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(PHOTOS) Unboxed: Casper’s round midcentury masterpiece transformed into mixed-use events space

The Wyoming National Bank building opened in 1964 and is recognized for its innovative modernist architecture. The newly-renovated bank building is now home to the McGinley companies. (Dan Cepeda, Oil City News)

CASPER, Wyo. — Casper had plenty of things to like when Diane and Joseph McGinley moved here a dozen years ago.

The mountain, people, and job opportunities being among them.

One other thing also stood out to Diane: A bank.

“I immediately noticed it,” she said, “and I thought, ‘What is this beautiful midcentury modern building doing in the middle of Wyoming?'”

At the time that building was a Wells Fargo branch on the corner of East 1st Street and South Durbin. Commissioned by the long-defunct Wyoming National Bank, it was designed by acclaimed Denver modernist architect Charles Deaton and opened in 1964, at the height of Casper’s post-war energy boom.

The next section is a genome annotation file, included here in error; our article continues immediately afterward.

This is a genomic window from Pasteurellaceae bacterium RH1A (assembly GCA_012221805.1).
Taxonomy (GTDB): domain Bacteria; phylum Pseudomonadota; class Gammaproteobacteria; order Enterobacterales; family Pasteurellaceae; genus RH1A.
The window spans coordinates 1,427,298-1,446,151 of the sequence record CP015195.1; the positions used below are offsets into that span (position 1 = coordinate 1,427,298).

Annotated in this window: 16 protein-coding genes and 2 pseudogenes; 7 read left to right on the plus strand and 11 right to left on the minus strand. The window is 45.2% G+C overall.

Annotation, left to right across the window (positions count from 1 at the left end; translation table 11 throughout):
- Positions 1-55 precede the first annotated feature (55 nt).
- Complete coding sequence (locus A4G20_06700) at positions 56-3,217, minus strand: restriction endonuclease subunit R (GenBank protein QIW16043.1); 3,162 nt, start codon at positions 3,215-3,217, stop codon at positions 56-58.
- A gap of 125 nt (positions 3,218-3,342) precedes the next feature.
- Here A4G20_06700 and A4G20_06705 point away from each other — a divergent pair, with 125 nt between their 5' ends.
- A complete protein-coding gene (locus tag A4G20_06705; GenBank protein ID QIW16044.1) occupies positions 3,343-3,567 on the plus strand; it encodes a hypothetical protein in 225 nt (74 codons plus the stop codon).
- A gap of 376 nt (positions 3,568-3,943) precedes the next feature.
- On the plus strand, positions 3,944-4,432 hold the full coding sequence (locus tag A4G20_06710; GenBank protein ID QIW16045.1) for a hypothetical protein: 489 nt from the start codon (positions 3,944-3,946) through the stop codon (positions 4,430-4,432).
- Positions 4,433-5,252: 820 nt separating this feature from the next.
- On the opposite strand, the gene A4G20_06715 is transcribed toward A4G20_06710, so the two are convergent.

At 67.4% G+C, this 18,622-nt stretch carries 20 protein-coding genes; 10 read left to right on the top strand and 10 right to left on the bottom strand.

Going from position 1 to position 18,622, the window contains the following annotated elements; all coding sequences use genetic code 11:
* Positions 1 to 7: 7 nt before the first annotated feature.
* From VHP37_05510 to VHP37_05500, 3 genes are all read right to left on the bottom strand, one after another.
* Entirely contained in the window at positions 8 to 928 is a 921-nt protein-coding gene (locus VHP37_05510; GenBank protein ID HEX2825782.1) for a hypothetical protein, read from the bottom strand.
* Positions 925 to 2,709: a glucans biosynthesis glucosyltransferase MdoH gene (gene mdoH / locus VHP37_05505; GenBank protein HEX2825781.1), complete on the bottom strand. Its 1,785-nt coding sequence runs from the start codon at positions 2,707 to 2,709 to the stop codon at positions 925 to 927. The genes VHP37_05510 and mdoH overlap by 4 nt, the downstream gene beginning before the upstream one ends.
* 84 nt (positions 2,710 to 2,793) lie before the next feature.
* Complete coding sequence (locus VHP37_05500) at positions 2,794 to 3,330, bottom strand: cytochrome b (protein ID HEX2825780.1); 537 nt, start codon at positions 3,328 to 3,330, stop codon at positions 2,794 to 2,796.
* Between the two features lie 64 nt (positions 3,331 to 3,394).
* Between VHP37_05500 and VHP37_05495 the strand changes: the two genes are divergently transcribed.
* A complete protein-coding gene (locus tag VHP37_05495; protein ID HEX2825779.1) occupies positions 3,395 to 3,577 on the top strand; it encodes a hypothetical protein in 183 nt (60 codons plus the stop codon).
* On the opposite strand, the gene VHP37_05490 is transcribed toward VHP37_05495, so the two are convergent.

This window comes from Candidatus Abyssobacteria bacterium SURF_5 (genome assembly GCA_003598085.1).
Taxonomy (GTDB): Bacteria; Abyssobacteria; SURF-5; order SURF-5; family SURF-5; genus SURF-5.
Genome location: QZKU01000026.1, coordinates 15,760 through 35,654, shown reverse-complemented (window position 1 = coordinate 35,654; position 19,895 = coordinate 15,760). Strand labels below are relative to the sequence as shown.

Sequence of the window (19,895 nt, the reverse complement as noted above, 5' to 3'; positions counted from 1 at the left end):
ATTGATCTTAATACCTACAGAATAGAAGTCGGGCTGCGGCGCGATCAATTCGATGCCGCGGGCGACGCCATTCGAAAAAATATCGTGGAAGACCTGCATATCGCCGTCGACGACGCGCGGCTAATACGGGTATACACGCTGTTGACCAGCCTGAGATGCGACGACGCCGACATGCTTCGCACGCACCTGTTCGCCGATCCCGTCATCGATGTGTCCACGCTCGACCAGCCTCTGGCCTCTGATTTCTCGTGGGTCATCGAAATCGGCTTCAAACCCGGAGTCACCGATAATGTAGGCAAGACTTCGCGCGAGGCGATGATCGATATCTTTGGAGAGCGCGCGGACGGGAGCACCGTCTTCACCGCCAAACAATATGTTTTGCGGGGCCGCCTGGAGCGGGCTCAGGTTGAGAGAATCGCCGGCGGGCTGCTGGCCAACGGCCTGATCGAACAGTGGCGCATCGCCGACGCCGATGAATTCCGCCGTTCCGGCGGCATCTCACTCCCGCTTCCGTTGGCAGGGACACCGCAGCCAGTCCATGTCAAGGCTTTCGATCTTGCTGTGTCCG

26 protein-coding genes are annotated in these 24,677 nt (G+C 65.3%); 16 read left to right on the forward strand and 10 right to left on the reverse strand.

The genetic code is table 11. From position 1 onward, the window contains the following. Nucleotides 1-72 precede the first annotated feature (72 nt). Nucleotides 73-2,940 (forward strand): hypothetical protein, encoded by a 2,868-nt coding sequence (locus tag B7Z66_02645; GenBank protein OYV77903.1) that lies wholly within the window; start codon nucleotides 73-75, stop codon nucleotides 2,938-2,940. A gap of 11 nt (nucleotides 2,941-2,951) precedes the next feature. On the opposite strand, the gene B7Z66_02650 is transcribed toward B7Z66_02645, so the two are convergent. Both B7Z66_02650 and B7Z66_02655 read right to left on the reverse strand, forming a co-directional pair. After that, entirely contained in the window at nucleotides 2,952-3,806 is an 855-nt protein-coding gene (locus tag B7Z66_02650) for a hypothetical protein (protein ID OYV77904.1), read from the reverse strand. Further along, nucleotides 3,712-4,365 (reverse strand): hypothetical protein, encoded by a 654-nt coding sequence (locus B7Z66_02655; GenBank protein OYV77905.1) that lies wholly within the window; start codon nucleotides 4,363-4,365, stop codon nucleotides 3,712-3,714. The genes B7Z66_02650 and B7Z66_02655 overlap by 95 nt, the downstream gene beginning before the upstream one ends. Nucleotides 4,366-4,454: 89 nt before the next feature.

The M Building was opened in 1964 as the Wyoming National Bank’s new headquarters. In recent years it was a Wells Fargo branch before being sold. (Dan Cepeda, Oil City News)

The round, domed banking lobby consists of 17 leaf-shaped blades, cast in molds on site from concrete and weighing 21 tons each, according to the Society of Architectural Historians. The lobby was then surrounded by an office building that hugged the dome.

Diane couldn’t help doing some research on the building, and soon became something of a Deaton superfan.

“I love his quote about how people are not rectangular and buildings shouldn’t be either,” she said, “and he went with those themes of having a lot of soft lines and different shapes rather than just squares and rectangles.”